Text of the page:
I've been using git for over a decade now and it's still an incomprehensible pile of misery that is a great way to accidentally overwrite your files

the sheer number of 'simple' operations which are incredibly hard or impossible to recover from if performed by accident. The number of common tasks that require several steps done in precisely the correct order. The command line interface that feels like pulling teeth to get comprehensible info from. The massively verbose help text that doesn't actually tell you how to do the common tasks you want to do. It's the worst

this is brought to you by: I have some local edits I wanted to put on a new branch, pull the remote changes, then merge them into my branch. I made a commit to main instead of new branch by accident, then in trying to move that commit to the new branch, seem to have made it disappear? who fucking knows. version control my ass

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I managed to find the commit with reflog and get it on a branch but gave up for now at the prospect of complicated merge conflict resolution.

@s0 the step from "doing basic stuff" to "understanding git and being a advanced user" it's quite high :/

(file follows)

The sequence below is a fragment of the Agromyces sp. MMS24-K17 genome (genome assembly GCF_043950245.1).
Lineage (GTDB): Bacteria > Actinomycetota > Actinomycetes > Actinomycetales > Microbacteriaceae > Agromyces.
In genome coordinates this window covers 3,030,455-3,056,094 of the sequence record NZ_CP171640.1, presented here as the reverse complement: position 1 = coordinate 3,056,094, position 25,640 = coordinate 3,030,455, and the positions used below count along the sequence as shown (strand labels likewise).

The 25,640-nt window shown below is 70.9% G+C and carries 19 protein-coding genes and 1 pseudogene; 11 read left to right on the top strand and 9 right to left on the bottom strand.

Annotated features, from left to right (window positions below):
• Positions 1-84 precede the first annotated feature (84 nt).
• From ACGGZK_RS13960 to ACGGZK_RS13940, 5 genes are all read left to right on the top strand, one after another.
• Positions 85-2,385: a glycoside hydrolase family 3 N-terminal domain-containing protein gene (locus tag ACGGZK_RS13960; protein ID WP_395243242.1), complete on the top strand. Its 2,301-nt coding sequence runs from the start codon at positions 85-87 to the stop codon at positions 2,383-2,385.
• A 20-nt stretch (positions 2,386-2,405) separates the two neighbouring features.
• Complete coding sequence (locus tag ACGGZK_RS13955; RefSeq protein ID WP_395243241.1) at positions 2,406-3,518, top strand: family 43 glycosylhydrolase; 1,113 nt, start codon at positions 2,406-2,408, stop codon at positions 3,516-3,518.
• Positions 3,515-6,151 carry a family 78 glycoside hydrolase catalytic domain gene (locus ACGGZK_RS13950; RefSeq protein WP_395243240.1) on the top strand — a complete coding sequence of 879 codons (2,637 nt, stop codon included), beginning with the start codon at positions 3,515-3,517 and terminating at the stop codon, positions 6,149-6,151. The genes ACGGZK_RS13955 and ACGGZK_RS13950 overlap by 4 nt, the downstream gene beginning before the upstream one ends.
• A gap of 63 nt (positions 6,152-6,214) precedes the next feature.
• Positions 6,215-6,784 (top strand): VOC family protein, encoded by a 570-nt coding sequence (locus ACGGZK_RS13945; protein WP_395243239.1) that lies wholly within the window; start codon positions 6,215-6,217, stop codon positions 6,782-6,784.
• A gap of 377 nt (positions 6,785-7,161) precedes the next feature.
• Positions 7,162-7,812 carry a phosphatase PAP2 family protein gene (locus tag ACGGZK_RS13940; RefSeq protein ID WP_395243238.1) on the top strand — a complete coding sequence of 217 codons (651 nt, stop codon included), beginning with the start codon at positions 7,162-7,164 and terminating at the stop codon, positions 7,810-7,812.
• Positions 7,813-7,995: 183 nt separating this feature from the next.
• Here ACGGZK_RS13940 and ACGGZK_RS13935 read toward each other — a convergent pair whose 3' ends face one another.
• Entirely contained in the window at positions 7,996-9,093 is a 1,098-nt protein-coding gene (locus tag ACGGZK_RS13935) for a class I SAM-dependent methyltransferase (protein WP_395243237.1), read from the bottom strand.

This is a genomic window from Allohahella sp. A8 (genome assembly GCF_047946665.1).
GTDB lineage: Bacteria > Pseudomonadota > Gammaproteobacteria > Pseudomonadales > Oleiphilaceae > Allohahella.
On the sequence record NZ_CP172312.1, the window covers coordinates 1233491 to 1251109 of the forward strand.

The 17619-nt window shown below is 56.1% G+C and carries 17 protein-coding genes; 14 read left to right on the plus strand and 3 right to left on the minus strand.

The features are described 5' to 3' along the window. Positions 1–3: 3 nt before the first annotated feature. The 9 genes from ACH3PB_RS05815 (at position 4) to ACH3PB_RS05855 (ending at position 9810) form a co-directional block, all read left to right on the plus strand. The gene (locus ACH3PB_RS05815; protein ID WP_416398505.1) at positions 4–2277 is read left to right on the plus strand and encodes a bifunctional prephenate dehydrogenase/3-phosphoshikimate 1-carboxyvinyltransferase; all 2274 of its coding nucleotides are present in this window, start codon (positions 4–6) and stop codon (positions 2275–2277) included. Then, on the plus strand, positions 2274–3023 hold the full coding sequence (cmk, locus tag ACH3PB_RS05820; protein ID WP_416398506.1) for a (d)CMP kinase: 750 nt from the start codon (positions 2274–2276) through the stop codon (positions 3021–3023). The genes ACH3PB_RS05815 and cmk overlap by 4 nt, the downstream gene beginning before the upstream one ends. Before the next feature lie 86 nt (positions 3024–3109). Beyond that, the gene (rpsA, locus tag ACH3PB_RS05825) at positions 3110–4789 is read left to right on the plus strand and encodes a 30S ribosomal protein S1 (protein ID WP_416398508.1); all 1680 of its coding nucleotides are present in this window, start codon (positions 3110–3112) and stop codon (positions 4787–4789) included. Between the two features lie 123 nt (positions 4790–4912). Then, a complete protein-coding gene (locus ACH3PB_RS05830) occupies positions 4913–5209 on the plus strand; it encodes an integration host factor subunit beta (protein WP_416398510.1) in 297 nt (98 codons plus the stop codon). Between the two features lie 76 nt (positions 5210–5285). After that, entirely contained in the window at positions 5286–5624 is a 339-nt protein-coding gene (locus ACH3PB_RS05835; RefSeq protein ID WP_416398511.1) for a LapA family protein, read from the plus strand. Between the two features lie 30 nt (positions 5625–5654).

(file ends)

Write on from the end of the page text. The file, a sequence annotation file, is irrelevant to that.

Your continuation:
@sandzwerg I just don’t use it often enough to *remember* the complex features, even if I’ve learned them before. It’s a big problem with the command line as a whole — I am an advanced user, but it’s not my job, and GUIs are far easier to remember with time away from use.

@s0 I'm not sure if a gui would have helped in this case. As least regarding the fixing stuff. I assume most git GUIs don't even support that. But yeah GUIs are far superior for seldomly used stuff and git is hard if you don't use it frequently.

@sandzwerg the git GUI I used regularly on Mac, Fork, would have been just fine. It’s not hard to show a list of all the commits, organisable & filterable by date, branch, etc, and provide commit, diff & merge interfaces.

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